In 2014 she co-convened a research group on constitutionalism, religion and human rights at the Center for Interdisciplinary Research (ZiF), Bielefeld University, Germany. Dr. Lerner also held visiting fellowships at Princeton University and the University of Massachusetts, Amherst. Before joining Tel Aviv University she served as deputy director of the School of Educational Leadership at the Mandel Institute in Jerusalem. She also has vast experience as a journalist and radio news editor, and was the founding-director of the news department of Radio Darom.
Martin Paisner attended St Paul’s School, London(1956-1961), the Sorbonne, Paris(1961-1962), WorcesterCollege, Oxford(1962-1965) and the Universityof Michigan, Ann Arbor, USA(1966-1967). He obtained an MA from Oxfordand an LLM from Michiganand holds an Honorary PhD from Weizmann Institute of Science, Israel.
Martin qualified as a solicitor in January 1970 and became a partner with Paisner & Co in 1972 (that firm having merged with Berwin Leighton to form Berwin Leighton Paisner in May 2001). He has specialised throughout his career in the areas of charity law and private client practice.
Dr. Robert Schwarcz, Professor of Psychiatry, Pharmacology and Pediatrics at the University of Maryland School of Medicine in Baltimore, Maryland (USA), is an internationally renowned neuroscientist, who has pioneered the study of molecular and cellular mechanisms underlying neurodegenerative and psychiatric disorders. The nephew of the late Dr. Stephen Roth, Dr. Schwarcz has been active in Jewish affairs since his youth and provides substantive academic as well as familial perspectives to the Board.
Amir Teicher received his Ph.D. from Tel Aviv University in 2014. Written under the supervision of Prof. Shula Volkov and Prof. Eva Jablonka, his thesis was on “The Impact of Mendel’s Theories on the Humanistic Sciences in Germany, 1900-1936.” Since then, Amir has completed a postdoctoral fellowship at the Hebrew University’s Edelstein Center for the History and Philosophy of Science, Technology and Medicine, and is currently a visiting scholar at the Weizmann Institute of Science, Rehovot. Amir’s research interests include the study of Nazism, the development of scientific methods in modern Europe and their influence on the social sciences, the history of biological thought, and the connection between statistical and visual methods of analysis. Through his historical work, Amir seeks to understand the development of scientific methods in their cultural contexts and to highlight the dynamic relationship between the concept of expert knowledge and its influence on interpretations of human nature and society.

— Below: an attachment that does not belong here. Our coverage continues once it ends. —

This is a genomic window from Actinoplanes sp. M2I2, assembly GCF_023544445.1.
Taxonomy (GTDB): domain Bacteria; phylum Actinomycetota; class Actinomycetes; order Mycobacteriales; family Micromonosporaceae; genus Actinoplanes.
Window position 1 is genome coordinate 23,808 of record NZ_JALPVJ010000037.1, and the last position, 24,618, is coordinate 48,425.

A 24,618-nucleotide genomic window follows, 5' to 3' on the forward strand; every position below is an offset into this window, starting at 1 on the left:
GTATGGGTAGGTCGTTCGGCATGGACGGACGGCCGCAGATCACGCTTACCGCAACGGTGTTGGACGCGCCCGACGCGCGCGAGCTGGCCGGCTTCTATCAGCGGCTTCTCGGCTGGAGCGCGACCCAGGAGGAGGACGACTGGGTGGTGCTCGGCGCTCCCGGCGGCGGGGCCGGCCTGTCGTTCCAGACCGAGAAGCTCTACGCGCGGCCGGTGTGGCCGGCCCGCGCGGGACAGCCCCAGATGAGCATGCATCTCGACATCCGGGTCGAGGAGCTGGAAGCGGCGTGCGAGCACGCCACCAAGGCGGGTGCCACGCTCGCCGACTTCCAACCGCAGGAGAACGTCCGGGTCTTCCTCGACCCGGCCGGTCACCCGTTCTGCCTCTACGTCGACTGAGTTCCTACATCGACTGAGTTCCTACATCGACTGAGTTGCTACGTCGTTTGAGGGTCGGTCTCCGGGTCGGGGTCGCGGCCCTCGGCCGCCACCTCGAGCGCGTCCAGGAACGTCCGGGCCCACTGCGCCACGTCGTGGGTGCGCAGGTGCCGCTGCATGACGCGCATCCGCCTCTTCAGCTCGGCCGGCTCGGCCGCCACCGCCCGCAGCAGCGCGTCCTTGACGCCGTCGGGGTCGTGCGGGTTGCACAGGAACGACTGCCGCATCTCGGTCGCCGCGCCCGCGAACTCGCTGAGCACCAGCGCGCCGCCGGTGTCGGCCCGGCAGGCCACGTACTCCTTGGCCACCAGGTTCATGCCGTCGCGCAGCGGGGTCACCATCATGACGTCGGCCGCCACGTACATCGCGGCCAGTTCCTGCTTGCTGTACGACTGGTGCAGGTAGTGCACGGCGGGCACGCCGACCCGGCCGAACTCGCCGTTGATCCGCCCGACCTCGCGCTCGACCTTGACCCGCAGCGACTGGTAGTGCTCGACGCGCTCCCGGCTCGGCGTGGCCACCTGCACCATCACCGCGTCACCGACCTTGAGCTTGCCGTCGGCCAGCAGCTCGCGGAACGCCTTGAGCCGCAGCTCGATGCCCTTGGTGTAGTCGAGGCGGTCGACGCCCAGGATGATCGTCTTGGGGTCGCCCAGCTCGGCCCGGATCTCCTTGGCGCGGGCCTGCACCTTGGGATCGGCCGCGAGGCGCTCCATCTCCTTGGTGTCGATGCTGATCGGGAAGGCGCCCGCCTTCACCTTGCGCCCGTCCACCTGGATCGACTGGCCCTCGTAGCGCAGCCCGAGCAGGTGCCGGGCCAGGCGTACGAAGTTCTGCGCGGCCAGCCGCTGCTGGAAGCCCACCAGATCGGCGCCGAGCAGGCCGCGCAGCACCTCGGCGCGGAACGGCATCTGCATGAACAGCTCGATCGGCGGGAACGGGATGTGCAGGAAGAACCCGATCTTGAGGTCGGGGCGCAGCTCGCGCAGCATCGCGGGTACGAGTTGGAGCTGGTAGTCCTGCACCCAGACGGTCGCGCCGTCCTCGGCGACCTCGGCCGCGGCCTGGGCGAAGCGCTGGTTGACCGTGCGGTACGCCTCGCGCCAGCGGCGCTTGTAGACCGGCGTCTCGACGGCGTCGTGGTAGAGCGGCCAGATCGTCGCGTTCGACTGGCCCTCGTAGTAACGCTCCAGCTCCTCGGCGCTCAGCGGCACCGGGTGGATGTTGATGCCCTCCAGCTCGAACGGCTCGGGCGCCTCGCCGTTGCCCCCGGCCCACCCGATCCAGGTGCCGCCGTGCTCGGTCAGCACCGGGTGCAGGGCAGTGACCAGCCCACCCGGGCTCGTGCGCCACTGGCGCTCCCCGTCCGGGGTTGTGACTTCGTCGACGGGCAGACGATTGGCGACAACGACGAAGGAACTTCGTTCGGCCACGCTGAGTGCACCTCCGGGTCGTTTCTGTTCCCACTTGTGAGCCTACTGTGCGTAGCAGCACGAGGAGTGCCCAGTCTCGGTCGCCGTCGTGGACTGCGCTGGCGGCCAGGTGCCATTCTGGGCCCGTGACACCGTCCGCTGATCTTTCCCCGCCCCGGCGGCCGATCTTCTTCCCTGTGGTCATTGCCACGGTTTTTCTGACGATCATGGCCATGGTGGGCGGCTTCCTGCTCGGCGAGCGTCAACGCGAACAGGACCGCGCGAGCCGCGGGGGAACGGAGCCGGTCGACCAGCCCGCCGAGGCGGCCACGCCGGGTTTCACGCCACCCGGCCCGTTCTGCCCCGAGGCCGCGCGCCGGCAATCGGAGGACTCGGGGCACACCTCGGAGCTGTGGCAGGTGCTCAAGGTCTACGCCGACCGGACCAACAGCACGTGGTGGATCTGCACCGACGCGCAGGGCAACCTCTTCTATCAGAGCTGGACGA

Amir Teicher is a lecturer in TAU's Department of History.
Ex-officio member: Prof. Leo Corry, Dean of the Faculty
Prof. Leo Corry is the Dean of the faculty of Humanities at Tel Aviv University. His research interests are in the History of Modern Algebra; History of Number Theory; Mathematical Physics at the Turn of the Twentieth Century; The Euclidean Tradition in The Middle Ages and the Early Modern Period; David Hilbert and the Göttingen School; Nicolas Bourbaki and its Influence on Modern Mathematics; History of General Relativity; The Intellectual World of Albert Einstein; Modernism and Science; Science in Israel; Science in Latin America; The Intellectual World of Jorge Luis Borgese.
Prof. Natan Lerner was an active board member until December, 2015
Born in Poland and educated in Argentina, he obtained his law degree in 1950 and his doctorate in Law and Social Sciences in 1958, both from Buenos Aires University. He was a practicing lawyer in Buenos Aires until 1963, when he settled in New York and worked as one of the representatives of the World Jewish Congress at the United Nations. Lerner moved to Israel in 1966, and became director of the Israeli Branch of the World Jewish Congress until 1983. From 1984 to 1989 was director of the International Center for the University Teaching of Jewish Civilization. Simultaneously, he taught International Law and Human Rights at the University level. From 1989 onwards, his main activity was university teaching. After his retirement from Tel Aviv University, after more than 20 years of teaching, Professor Lerner taught at the Interdisciplinary Center Herzliya. His main course was International Law and he also conducted seminars on, among other subjects, State and Religion, Racial Discrimination, Minorities and Genocide. He lectured frequently abroad, was on the experts list of international organizations, and was Consultant to UNESCO on racial discrimination.